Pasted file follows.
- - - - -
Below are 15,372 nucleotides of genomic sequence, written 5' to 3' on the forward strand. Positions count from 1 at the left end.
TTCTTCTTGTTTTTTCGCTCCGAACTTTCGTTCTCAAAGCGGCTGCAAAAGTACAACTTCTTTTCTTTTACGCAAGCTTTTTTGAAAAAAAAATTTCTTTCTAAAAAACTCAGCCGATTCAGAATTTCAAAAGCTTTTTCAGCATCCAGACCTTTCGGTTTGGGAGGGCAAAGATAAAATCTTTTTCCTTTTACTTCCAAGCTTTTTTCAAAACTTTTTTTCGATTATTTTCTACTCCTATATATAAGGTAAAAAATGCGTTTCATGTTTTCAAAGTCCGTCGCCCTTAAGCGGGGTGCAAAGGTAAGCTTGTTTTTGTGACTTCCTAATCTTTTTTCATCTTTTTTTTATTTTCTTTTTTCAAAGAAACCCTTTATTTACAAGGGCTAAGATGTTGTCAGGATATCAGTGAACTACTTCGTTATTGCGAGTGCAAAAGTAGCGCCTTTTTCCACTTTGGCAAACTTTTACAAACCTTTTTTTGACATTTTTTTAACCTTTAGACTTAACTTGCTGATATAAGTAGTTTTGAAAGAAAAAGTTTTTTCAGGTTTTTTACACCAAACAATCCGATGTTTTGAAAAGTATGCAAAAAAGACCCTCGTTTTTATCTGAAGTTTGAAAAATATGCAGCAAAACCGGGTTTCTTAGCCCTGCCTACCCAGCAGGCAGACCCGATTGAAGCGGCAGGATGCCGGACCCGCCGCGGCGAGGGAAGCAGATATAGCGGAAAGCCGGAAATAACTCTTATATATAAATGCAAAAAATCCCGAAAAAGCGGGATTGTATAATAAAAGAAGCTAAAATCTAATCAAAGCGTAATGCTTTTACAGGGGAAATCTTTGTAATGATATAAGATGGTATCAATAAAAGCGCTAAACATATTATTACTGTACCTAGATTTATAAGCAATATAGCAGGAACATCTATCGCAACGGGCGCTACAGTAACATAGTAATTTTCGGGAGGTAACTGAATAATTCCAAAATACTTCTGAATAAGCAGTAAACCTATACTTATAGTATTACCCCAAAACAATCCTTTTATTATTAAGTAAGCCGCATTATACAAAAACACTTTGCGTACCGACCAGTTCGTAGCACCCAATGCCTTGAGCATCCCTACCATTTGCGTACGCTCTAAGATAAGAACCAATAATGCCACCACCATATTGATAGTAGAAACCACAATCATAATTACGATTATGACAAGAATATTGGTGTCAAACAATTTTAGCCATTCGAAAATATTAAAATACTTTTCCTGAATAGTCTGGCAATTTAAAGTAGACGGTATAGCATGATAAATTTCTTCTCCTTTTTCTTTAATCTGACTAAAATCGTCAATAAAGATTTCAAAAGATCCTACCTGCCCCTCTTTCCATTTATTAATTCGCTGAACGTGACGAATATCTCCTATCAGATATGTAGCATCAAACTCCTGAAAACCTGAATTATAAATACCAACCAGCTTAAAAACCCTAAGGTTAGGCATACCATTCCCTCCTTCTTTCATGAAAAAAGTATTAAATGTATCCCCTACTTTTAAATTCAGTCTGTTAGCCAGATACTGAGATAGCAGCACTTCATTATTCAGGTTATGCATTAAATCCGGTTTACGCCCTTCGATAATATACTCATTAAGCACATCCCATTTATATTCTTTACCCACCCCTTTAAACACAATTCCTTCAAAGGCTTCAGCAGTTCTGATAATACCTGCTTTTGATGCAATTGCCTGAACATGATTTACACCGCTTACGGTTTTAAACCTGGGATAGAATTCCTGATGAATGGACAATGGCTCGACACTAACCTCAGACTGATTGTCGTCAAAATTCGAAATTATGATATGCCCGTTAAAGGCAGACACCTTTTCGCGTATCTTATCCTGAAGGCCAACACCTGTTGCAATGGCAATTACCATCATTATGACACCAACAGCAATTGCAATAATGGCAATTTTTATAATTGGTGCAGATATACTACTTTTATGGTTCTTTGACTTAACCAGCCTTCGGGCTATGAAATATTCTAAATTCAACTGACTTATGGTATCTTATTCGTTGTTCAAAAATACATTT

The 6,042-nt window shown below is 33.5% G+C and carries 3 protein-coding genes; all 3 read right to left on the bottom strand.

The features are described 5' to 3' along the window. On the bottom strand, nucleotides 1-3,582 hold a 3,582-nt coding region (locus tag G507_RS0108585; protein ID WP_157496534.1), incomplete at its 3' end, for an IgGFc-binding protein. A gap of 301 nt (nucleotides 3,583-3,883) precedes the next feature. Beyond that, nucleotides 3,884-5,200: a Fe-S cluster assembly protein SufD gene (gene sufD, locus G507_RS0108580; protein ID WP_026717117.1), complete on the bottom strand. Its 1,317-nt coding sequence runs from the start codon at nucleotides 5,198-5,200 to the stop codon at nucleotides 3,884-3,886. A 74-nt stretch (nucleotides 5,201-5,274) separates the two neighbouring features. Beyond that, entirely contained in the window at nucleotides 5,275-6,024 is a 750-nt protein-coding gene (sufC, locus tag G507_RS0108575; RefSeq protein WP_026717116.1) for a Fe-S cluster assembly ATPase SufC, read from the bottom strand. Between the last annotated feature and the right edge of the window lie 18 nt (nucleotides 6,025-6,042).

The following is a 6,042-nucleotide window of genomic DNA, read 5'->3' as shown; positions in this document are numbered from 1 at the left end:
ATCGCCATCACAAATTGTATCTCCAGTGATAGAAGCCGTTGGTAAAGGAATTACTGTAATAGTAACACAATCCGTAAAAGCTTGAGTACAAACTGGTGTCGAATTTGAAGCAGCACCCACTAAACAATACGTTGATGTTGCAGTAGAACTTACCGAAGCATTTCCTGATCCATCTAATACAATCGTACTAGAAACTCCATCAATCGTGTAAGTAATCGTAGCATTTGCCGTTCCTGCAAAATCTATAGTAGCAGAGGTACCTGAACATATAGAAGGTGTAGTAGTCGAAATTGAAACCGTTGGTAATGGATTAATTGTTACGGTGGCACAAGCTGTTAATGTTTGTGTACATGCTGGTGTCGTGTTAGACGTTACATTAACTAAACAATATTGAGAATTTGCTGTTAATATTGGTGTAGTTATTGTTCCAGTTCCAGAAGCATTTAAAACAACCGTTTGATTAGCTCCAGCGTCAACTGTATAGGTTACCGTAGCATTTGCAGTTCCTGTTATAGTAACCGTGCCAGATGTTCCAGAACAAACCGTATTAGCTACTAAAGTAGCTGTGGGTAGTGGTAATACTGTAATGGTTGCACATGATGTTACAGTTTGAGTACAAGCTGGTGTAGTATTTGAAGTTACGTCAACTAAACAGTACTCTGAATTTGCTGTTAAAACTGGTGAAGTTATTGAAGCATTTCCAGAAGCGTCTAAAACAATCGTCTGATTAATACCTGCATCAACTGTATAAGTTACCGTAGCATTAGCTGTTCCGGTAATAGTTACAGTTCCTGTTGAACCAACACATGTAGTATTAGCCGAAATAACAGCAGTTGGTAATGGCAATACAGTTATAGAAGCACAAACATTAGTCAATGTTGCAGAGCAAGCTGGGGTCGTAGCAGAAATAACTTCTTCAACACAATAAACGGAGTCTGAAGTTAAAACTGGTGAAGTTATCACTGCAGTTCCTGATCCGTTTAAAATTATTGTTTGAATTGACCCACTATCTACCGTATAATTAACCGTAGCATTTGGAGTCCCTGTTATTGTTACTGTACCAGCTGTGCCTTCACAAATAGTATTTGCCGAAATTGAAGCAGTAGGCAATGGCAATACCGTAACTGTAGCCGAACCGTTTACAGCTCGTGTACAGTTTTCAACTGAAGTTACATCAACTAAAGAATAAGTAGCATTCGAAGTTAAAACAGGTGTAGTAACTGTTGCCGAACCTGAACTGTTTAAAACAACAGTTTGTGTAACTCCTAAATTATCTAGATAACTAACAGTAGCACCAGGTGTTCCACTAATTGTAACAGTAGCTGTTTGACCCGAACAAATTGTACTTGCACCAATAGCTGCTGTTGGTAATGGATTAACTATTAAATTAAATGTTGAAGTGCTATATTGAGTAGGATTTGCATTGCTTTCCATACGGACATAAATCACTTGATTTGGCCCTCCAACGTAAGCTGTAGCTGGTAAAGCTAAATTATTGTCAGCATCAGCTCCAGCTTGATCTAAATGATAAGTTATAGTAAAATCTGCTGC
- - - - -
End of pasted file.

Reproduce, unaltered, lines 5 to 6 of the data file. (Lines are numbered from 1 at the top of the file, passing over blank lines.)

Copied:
The following is a 6,042-nucleotide window of genomic DNA, read 5'->3' as shown; positions in this document are numbered from 1 at the left end:
ATCGCCATCACAAATTGTATCTCCAGTGATAGAAGCCGTTGGTAAAGGAATTACTGTAATAGTAACACAATCCGTAAAAGCTTGAGTACAAACTGGTGTCGAATTTGAAGCAGCACCCACTAAACAATACGTTGATGTTGCAGTAGAACTTACCGAAGCATTTCCTGATCCATCTAATACAATCGTACTAGAAACTCCATCAATCGTGTAAGTAATCGTAGCATTTGCCGTTCCTGCAAAATCTATAGTAGCAGAGGTACCTGAACATATAGAAGGTGTAGTAGTCGAAATTGAAACCGTTGGTAATGGATTAATTGTTACGGTGGCACAAGCTGTTAATGTTTGTGTACATGCTGGTGTCGTGTTAGACGTTACATTAACTAAACAATATTGAGAATTTGCTGTTAATATTGGTGTAGTTATTGTTCCAGTTCCAGAAGCATTTAAAACAACCGTTTGATTAGCTCCAGCGTCAACTGTATAGGTTACCGTAGCATTTGCAGTTCCTGTTATAGTAACCGTGCCAGATGTTCCAGAACAAACCGTATTAGCTACTAAAGTAGCTGTGGGTAGTGGTAATACTGTAATGGTTGCACATGATGTTACAGTTTGAGTACAAGCTGGTGTAGTATTTGAAGTTACGTCAACTAAACAGTACTCTGAATTTGCTGTTAAAACTGGTGAAGTTATTGAAGCATTTCCAGAAGCGTCTAAAACAATCGTCTGATTAATACCTGCATCAACTGTATAAGTTACCGTAGCATTAGCTGTTCCGGTAATAGTTACAGTTCCTGTTGAACCAACACATGTAGTATTAGCCGAAATAACAGCAGTTGGTAATGGCAATACAGTTATAGAAGCACAAACATTAGTCAATGTTGCAGAGCAAGCTGGGGTCGTAGCAGAAATAACTTCTTCAACACAATAAACGGAGTCTGAAGTTAAAACTGGTGAAGTTATCACTGCAGTTCCTGATCCGTTTAAAATTATTGTTTGAATTGACCCACTATCTACCGTATAATTAACCGTAGCATTTGGAGTCCCTGTTATTGTTACTGTACCAGCTGTGCCTTCACAAATAGTATTTGCCGAAATTGAAGCAGTAGGCAATGGCAATACCGTAACTGTAGCCGAACCGTTTACAGCTCGTGTACAGTTTTCAACTGAAGTTACATCAACTAAAGAATAAGTAGCATTCGAAGTTAAAACAGGTGTAGTAACTGTTGCCGAACCTGAACTGTTTAAAACAACAGTTTGTGTAACTCCTAAATTATCTAGATAACTAACAGTAGCACCAGGTGTTCCACTAATTGTAACAGTAGCTGTTTGACCCGAACAAATTGTACTTGCACCAATAGCTGCTGTTGGTAATGGATTAACTATTAAATTAAATGTTGAAGTGCTATATTGAGTAGGATTTGCATTGCTTTCCATACGGACATAAATCACTTGATTTGGCCCTCCAACGTAAGCTGTAGCTGGTAAAGCTAAATTATTGTCAGCATCAGCTCCAGCTTGATCTAAATGATAAGTTATAGTAAAATCTGCTGC